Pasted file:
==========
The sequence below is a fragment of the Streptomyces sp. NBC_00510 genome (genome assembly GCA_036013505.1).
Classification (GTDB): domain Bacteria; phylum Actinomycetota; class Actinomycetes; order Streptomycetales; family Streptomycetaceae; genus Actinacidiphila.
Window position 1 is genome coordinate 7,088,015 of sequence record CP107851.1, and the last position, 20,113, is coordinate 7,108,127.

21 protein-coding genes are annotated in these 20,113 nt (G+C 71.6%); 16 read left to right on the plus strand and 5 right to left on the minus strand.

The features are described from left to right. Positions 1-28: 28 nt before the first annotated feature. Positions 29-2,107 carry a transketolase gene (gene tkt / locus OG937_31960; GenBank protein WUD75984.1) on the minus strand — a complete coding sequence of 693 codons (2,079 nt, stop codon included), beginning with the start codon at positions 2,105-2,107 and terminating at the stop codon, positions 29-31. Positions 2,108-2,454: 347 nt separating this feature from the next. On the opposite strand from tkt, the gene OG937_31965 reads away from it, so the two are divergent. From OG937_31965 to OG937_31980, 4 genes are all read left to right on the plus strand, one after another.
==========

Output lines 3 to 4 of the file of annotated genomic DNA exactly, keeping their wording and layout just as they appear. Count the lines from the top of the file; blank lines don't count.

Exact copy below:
Window position 1 is genome coordinate 7,088,015 of sequence record CP107851.1, and the last position, 20,113, is coordinate 7,108,127.

21 protein-coding genes are annotated in these 20,113 nt (G+C 71.6%); 16 read left to right on the plus strand and 5 right to left on the minus strand.